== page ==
It is becoming clear that the plan is exactly what the royalist and anti-democrats have wanted: a search for a “neutral” premier. Look for a former military commander or a privy councilor or someone who fits both categories.

Weng

Given that the Bangkok Post published not one but two op-eds supportive of military intervention today, we assume the editorial board is dancing in the streets (until curfew at 10 P.M. One was by Voranai Vanijaka, who stated, among other now dumb as a box of rocks statements, this:

Look for an interim government, appointed. Look for reforms, not necessarily to tackle corruption or to solve the education crisis, those issues take years, and we wouldn’t want an appointed government for years.

But definitely look for reform measures to ensure future political stability and economic opportunity. In this, look for factions and individuals to be persuaded to fall in line and do as told.

In addition, look for these measures to be more effective in setting Thailand on the ‘’right’’ course, as compared to after the 2006 coup.

Then, look for a reasonable period of time until the military is sure that the peace is kept. Three months, six months, a year, however long it may take.

After which, look for the return of the democratic election and things to actually go back to normal – well, normal for Thailnd, that is.

A scenario is mere speculation based on past lessons to ascertain likely future possibilities. If there is any certainty, it is that democratic elections will return.Voranai

The other op-ed was by a died-in-the-wool anti-democrat at the Post:

Dopey shit

Following these two cheering op-eds for the military and its form of fascism, the Bangkok Post managed an  editorial that polished Prayuth’s ego and posterior and justified military intentions. It concluded with this: “The sad thing is it’s the very act of a military takeover that is likely to stir up stiff resistance, provoke acts of violence and possibly cause more loss of life. This coup is not the solution.” Well, of course it is not the solution, but the Post has been part of the problem, failing to clearly stand for democratic process.

Kasit Piromya, former foreign minister under a fully anti-democratic Democrat Party, propagandized and defended the coup at the BBC.

He noted the anti-democrat call for the military to intervene “for quite some time.”

He argued – and recall this was early on – that the caches of arms found “amongst the red shirts” meant there was going to be great violence. It has to be said that the Army suddenly finding caches of weapons is a propaganda device they have regularly used in the past. He’s fully on board with the military, as you’d expect.

His comment on the “problem” of democracy is that his side can’t win, and the majority always win. That’s our interpretation of his anti-democrat tripe. He reckons this is the military resetting democracy. He sounds like he’s still in the yellow of 2006; it was the same story then.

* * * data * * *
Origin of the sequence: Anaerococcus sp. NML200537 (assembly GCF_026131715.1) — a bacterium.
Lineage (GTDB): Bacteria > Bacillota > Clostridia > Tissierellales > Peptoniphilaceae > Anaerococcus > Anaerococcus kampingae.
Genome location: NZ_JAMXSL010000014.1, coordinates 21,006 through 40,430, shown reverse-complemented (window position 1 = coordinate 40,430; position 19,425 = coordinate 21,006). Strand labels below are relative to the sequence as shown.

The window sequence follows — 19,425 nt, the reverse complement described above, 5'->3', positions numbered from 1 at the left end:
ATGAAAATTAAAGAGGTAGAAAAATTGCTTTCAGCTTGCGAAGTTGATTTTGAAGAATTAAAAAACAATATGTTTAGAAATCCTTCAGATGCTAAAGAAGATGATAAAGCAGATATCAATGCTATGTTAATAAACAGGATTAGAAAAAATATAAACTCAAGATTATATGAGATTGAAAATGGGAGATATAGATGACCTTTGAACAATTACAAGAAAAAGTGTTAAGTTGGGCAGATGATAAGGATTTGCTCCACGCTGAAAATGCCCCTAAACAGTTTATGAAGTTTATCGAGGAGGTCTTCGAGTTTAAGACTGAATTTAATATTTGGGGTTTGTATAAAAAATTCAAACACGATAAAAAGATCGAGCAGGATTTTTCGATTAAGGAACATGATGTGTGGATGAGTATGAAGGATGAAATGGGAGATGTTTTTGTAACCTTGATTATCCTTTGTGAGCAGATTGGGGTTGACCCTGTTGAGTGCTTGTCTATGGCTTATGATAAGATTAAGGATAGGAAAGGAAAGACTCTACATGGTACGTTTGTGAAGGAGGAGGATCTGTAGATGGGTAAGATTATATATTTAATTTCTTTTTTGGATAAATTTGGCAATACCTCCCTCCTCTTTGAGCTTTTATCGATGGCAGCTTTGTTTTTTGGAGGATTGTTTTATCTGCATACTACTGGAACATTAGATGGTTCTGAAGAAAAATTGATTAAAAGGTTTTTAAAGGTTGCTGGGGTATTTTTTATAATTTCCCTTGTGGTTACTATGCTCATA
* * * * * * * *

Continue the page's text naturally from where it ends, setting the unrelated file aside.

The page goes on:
Some of these commentators took years to learn that the military intervention was a huge disaster. Others continue to support military, monarchy and fascism.

Update: We noticed a couple of articles in the English media on the anniversary of Thailand’s bleakest of coups. At Thai PBS, there’s a story on Yingluck Shinawatra’s response. Among other comments she observes:

The past seven years, since the coup, are seven years of lost development opportunity and seven years of the people’s voice being ignored. It is seven years that people have been hoping for a People’s Constitution, which nobody knows whether it will ever be realised….

That’s pretty much it, but no one could possibly have thought that this set of dinosaurs was going to be progressive or interested in anyone other than themselves and the monarch, who must, at all cost, be revered and coddled.

The Bangkok Post has two stories. One is a kind of “evenhanded” account that sees the only support for the junta-post-junta being expressed by its people. Government and military spokespersons come up with a large pile of buffalo manure.

Government spokesman Anucha Burapachaisri insisted the government “is trying to prevent clashes between those involved and is not acting as a party to the conflict…”. He seems to think everyone is as stupid as he is. And to prove his own stupidity, his claim for “progress” after seven years was this: “reforms initiated by the government have made substantial progress with laws being amended to accommodate changes. When the bills are enacted, the reforms will be more visible.” Yes, that’s a zero.

The Ministry of Defense spokesman Kongcheep Tantravanich is worse still, making stuff up, squishing manure and making military manure piles. He invents a story that “the NCPO stepped in to end political conflict and solve problems such as illegal unreported and unregulated (IUU) fishing, and aviation safety problems.” He’s bonkers.

The other Post story is more about the zero outcomes (for most of us) and the bleakness. But the really sad thing is the future:

Unless the constitution is changed to prevent senators from voting on a PM before the next election, Gen Prayut will likely be the prime minister for another six years, for a total of 13 years, beating Field Marshal Plaek Phibunsongkhram, the longest-serving PM to date with 9½ years in office.

A more terrible political future we cannot imagine, unless it is Vajiralongkorn’s vision of neo-absolutism. Only the students saved us from that (at least for the moment).